To James Maxwell
Richmond Febry. 16. 1781.
The arrival of a French naval force will render it necessary for us to put into immediate order for service and to man every Vessel we have capable of rendering any service. You will therefore be pleased to have this done, and to have the Vessels kept in readiness to move at a moment’s warning. You are also desired, having left this matter in a proper train, to proceed yourself and examine the different armed Vessels in James River which in your opinion might be of service in an enterprize on the British fleet in Elizabeth river, to report to us their condition and to endeavour to engage them to enter into that Service.
I am with much respect Sr. Yr. &c &c.,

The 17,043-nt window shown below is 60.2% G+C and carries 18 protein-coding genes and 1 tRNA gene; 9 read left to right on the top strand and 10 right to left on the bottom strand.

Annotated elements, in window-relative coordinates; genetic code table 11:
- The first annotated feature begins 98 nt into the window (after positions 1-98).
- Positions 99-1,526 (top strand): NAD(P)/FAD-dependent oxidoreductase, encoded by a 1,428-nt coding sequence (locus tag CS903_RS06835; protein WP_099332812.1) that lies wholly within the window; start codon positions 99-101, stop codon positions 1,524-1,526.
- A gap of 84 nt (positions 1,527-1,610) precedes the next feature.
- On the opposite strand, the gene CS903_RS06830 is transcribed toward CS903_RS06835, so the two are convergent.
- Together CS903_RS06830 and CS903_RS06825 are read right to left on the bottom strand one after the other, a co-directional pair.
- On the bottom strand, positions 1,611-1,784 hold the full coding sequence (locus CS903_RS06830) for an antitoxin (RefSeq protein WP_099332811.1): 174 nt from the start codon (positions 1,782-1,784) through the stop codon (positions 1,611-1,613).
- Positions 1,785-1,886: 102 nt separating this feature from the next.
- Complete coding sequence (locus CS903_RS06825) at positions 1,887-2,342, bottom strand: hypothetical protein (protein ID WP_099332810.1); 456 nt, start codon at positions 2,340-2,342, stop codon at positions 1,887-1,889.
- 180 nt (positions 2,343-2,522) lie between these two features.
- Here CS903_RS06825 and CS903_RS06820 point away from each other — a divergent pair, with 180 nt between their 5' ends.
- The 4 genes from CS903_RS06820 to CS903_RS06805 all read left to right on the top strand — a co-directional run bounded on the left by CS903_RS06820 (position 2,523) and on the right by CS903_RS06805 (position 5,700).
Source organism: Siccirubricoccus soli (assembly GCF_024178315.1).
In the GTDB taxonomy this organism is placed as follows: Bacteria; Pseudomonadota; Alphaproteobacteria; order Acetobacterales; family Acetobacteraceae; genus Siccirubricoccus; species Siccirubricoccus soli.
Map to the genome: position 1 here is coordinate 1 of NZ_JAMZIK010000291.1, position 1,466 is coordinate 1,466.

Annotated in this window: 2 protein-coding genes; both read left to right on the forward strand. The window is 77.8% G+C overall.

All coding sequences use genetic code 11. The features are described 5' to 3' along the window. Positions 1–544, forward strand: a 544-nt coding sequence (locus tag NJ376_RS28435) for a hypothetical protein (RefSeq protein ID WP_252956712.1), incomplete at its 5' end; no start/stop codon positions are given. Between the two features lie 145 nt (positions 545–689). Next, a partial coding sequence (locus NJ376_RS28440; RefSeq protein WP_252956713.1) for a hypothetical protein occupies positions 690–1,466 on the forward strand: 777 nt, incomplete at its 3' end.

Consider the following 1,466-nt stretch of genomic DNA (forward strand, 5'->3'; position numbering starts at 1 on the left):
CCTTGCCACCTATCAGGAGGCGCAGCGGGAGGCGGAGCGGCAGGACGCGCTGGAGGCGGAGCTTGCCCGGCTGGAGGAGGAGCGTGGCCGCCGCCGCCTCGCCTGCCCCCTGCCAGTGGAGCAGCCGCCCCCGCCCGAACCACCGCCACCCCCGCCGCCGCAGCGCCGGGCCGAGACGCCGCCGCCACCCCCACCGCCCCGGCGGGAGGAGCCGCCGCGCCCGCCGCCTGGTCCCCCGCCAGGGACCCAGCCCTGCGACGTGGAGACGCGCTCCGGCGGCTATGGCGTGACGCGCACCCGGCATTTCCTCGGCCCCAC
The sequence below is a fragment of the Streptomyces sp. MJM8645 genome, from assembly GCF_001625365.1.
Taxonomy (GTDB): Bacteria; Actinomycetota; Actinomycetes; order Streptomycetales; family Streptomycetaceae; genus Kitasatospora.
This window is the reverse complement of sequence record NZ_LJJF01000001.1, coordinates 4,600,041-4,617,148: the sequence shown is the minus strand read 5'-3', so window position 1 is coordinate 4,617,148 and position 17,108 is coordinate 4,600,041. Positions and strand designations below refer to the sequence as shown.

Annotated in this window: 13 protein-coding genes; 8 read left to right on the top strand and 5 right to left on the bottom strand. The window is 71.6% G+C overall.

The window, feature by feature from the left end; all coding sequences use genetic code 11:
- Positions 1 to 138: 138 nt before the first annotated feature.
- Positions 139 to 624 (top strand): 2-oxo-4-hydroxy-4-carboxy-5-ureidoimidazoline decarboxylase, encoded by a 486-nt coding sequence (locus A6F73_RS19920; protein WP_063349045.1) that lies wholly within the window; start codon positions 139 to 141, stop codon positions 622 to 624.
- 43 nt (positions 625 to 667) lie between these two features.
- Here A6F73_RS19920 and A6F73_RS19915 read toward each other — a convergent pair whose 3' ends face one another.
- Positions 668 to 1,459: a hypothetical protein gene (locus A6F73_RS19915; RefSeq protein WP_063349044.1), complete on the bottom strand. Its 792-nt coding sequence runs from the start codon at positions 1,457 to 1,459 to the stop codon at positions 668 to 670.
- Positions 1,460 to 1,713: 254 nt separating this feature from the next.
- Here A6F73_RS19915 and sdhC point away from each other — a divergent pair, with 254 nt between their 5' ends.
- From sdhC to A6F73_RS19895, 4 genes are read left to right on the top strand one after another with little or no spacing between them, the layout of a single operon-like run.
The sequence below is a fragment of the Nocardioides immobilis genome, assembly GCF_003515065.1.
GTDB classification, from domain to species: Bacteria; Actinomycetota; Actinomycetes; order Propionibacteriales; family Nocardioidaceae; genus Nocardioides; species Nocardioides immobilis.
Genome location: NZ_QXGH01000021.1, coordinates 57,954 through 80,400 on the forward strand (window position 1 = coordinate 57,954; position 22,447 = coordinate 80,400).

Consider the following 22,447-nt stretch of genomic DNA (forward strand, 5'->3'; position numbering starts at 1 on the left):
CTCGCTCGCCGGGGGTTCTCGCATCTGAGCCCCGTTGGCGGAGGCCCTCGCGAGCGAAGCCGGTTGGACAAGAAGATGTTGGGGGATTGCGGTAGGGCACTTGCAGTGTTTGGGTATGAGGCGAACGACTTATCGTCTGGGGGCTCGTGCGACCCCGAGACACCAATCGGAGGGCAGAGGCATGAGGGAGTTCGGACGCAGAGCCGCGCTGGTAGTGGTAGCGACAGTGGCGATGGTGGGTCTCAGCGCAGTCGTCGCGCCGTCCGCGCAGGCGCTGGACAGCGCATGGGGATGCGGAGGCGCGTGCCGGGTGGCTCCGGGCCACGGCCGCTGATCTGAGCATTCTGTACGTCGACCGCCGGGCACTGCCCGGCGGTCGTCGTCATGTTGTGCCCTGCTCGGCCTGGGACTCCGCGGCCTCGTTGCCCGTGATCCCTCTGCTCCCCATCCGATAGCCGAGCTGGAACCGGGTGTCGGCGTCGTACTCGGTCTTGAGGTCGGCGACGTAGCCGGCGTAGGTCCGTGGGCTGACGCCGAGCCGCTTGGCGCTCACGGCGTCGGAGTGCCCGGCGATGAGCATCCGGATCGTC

On 15 Feb. TJ received word “of the arrival of a 64 gun ship and two frigates in our bay, being part of the fleet of our good ally at Rhode island” (to Huntington, 17 Feb.; see further details in letter to Gates, 17 Feb.). This small squadron, detached from the French fleet at the moment it achieved a temporary superiority over the British naval force in North America (see Theodorick Bland to TJ, 9 Feb.), was commanded by Capt. Arnaud Le Gardeur de Tilly in the Eveillé. Its mission was to destroy the British vessels supporting Arnold’s forces at Portsmouth, but as TJ told Huntington in the letter quoted above, the French line-of-battle ship could not get into the Elizabeth River, into which the British vessels had withdrawn. De Tilly did not dare to stay long in Virginia waters, for fear of being bottled up in his turn; and in a letter to TJ of 19–20 Feb., Gen. Nelson reported that the French squadron had sailed. It returned to Rhode Island but soon came back with the larger force under Destouches and Viomesnil that was assigned to support Lafayette in the effort to destroy the British army and capture its commander. Destouches’ fleet, however, never reached its destination, for it met a British fleet under Arbuthnot off the Virginia Capes, fought an inconclusive engagement on 16 Mch., and retired northward. These events are the subject of a great deal of the correspondence that follows in February and March; see also My Campaigns in America: A Journal Kept by Count William de Deux-Ponts, 1780–81, ed. Samuel A. Green, Boston, 1868, p. 21–8. On De Tilly specifically, see Contenson, La Société de Cincinnati de France, p. 213.